Russell Brookes started the 1978 Mintex International Rally, the opening round of the inaugural Sedan Products Open Championship, as reigning British Champion. Then a young hotshot with a tendency to stuff his car into the scenery, he was the first driver in a generation to be able to match the pace of Roger Clark.

That he was immediately dicing for the lead with Finnish gravel experts Hannu Mikkola and Penti Airikkala shows how fast he really was, but his subsequent career shows the ghetto that British rallying was to get inself stuck in. In Brookes's first full season he had been dicing with Roger Clark, and in his last he was head-to-head with Colin McRae. But whilst Roger and Colin were to claim World Rally victories, Brookes rarely got a drive outside of the UK.

But back to 1978.

As well as Brookes, Clark, Mikkola and Airikkala there was the winner of the previous year's 1000 Lakes, Kyosti Hamalainen in an Escort, Jimmy McRae no longer in a Group 1 Magnum but a Group 4 Chevette, Tony Pond in a TR7 and Markku Alen in a Fiat 131 Abarth. Vauxhall had just had their Lotus designed cylinder head banned, so were down on power this year, whilst Leyland were in the process of shoe-horning a V8 into the TR7, meaning much more power.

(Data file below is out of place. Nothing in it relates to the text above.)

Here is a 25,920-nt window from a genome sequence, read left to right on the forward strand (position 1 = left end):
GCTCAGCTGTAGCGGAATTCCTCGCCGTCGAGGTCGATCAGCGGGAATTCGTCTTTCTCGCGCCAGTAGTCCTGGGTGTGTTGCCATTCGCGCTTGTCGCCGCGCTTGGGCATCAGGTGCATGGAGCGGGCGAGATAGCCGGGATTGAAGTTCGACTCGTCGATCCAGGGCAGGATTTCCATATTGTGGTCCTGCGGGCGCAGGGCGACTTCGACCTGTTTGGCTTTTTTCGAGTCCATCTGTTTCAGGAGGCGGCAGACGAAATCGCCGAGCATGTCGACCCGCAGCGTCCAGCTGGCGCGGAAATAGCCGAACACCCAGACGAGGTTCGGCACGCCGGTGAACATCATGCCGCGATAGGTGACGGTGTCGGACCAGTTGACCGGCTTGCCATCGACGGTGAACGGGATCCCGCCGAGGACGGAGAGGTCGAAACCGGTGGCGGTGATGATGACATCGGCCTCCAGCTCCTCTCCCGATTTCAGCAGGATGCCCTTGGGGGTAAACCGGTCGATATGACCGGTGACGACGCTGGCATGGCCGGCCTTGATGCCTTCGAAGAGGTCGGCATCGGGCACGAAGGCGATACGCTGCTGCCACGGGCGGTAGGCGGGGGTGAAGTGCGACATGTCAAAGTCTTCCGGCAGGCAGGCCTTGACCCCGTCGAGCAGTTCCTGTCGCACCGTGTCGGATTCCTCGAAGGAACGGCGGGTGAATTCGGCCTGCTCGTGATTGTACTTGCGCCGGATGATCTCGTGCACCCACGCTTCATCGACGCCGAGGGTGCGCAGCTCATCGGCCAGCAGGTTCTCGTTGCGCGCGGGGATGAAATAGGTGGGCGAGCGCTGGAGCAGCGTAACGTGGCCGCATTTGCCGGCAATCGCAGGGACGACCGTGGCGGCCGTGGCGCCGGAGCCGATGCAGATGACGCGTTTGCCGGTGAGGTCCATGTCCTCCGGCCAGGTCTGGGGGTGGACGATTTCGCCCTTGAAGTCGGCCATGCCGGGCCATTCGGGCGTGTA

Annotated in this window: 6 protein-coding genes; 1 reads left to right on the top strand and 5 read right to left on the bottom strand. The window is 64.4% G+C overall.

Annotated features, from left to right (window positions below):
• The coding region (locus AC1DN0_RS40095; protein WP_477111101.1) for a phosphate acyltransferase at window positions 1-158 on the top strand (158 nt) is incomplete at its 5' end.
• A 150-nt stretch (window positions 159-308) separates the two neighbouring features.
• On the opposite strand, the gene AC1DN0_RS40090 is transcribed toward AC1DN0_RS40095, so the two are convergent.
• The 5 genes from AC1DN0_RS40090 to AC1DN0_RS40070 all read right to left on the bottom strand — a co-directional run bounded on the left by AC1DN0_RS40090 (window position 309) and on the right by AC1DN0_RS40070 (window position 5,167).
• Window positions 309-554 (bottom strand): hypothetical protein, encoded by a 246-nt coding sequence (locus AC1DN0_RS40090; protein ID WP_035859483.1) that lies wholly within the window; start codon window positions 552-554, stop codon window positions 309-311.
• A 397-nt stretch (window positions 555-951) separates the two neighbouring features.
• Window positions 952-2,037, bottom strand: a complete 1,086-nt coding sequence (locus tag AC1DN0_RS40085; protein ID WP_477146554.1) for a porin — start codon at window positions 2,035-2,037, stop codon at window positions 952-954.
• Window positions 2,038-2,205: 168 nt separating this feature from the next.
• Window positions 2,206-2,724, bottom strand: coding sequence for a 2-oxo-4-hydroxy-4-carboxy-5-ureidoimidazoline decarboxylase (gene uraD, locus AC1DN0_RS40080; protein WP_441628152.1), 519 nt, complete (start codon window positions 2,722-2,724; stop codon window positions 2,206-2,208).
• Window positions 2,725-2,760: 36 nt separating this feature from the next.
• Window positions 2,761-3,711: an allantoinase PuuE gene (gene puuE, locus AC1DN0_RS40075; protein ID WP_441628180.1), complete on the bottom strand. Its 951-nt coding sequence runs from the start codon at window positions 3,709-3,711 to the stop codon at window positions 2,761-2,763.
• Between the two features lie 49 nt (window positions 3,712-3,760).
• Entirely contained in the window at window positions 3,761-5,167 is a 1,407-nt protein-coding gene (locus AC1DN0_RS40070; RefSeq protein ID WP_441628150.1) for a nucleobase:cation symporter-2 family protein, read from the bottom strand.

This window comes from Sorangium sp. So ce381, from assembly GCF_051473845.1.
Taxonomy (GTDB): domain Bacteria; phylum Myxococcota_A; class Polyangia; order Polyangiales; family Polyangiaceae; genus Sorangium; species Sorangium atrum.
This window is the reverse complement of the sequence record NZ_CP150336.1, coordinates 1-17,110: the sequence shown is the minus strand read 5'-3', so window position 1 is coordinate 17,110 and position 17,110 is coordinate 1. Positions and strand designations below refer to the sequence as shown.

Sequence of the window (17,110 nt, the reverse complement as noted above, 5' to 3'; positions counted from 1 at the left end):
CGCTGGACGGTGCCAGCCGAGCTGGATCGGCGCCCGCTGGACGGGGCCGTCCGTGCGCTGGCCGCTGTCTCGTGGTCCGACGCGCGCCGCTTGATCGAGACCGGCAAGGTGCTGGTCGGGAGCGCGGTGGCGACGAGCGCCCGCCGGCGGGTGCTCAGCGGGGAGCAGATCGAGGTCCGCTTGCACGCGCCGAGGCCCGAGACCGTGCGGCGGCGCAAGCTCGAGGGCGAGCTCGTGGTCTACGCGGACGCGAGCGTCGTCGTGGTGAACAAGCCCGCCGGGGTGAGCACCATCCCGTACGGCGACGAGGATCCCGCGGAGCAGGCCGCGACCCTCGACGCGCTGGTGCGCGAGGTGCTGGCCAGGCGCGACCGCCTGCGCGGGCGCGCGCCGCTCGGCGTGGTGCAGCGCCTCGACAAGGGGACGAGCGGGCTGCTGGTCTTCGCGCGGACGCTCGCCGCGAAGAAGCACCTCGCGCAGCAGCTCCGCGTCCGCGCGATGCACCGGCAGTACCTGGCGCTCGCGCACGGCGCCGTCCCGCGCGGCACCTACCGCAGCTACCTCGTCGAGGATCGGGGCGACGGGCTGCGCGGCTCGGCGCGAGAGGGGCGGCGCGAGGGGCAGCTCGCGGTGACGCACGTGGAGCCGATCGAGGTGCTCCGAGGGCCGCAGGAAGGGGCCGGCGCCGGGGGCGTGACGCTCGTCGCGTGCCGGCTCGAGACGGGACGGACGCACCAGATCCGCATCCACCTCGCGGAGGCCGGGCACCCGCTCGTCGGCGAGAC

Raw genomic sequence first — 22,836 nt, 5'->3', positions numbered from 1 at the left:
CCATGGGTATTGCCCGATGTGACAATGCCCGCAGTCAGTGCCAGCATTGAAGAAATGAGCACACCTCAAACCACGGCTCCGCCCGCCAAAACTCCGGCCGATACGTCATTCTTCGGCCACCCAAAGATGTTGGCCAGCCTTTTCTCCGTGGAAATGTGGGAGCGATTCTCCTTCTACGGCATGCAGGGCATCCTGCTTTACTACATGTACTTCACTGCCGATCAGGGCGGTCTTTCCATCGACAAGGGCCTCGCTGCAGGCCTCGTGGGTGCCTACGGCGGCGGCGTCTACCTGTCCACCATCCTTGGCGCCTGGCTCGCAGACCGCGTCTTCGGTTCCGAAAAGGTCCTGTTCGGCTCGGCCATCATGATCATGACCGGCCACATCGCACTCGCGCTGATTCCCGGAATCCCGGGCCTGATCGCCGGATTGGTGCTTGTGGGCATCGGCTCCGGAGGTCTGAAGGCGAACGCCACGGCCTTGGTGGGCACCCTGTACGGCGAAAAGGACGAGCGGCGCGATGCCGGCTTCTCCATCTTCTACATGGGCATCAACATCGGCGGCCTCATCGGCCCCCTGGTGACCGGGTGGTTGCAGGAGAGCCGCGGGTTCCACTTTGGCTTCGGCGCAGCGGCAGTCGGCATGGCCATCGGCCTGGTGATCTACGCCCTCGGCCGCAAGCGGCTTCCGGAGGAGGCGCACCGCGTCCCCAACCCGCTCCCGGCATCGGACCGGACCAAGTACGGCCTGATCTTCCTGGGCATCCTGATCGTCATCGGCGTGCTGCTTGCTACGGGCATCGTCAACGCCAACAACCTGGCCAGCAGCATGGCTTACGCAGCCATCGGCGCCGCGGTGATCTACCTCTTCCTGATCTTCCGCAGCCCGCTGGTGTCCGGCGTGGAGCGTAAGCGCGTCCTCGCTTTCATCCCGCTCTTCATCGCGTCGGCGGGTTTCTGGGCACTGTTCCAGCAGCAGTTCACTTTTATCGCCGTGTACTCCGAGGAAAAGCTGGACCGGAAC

Fiats were an unusual sight on British rallies. The previous year the Fiat-Ford battle for the WRC had gone to the wire and Fiat came within an ace of having to take on the Boreham team in their back yard to win. Knowing that the Escort beat the 131s hands down on blind forest stages they sent a car to the Open to get some much needed experience of British forests.

In the end Mikkola expired in the Yorkshire forests and Airikkala overcame the lack of grunt to beat Brookes into second, whilst old Roger Albert managed forth, just behind John Taylor's Haynes of Maidstone sponsored Escort.

The series next moved across the Irish sea for a blast from end-to-end of the Emerald Isle. The Circuit of Ireland was a unique challenge, a long, fast, bumpy and blind tarmac rally. Here the usual Escorts were joined by the Porsche Carreras that Irish privateers knocked together in their sheds whilst local hero Billy Coleman was in the exotic Chequered Flag Stratos.